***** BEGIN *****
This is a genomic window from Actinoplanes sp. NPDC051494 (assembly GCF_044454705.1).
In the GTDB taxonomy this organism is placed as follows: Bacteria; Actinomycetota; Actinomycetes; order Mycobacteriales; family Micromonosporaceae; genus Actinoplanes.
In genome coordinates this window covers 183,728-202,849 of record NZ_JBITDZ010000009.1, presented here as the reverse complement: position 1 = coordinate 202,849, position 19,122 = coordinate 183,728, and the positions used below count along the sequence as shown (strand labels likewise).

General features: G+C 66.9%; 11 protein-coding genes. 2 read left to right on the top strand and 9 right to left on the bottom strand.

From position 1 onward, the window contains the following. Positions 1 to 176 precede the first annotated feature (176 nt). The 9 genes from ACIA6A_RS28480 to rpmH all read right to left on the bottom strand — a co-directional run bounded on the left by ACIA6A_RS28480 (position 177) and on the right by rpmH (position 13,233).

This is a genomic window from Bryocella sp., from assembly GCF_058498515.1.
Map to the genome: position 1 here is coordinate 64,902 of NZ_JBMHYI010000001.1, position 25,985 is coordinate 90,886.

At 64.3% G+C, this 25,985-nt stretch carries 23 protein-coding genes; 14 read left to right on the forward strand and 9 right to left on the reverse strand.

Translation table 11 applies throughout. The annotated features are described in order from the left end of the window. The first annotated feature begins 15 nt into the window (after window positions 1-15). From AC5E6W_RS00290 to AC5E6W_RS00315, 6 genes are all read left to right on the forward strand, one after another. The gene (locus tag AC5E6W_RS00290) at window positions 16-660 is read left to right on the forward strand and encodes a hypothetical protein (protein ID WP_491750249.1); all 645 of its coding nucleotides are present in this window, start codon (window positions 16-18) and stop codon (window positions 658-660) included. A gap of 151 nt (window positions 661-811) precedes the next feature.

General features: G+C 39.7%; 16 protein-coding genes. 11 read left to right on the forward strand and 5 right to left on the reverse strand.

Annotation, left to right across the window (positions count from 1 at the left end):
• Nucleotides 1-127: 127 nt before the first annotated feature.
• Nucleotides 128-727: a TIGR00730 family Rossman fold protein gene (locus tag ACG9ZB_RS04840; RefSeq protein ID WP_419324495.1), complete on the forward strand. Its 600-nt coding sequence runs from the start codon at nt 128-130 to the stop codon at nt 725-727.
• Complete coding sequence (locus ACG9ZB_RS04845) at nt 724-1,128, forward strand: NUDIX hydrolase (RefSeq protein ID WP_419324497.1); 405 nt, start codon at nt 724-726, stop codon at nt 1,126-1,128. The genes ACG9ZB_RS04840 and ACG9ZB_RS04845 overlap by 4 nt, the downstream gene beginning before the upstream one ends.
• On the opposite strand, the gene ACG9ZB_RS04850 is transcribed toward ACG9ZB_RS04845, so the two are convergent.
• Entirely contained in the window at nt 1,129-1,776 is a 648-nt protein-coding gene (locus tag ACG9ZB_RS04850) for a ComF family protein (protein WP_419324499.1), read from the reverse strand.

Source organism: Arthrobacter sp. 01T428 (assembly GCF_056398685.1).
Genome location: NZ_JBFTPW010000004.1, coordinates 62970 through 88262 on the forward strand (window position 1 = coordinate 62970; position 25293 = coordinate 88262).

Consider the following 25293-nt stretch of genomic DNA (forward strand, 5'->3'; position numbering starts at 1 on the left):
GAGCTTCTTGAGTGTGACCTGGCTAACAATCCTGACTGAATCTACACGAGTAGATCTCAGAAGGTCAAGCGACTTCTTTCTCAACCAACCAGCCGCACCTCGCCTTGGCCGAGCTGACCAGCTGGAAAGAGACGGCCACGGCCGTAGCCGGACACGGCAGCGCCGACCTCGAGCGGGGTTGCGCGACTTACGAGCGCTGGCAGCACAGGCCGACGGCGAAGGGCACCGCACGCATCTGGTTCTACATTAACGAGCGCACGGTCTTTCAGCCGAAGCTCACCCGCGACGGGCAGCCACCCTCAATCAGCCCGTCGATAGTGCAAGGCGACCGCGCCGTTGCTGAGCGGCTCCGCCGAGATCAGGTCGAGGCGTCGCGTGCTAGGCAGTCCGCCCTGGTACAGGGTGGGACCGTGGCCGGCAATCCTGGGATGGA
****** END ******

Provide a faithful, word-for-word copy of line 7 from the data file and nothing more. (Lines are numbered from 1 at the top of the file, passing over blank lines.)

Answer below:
Map to the genome: position 1 here is coordinate 64,902 of NZ_JBMHYI010000001.1, position 25,985 is coordinate 90,886.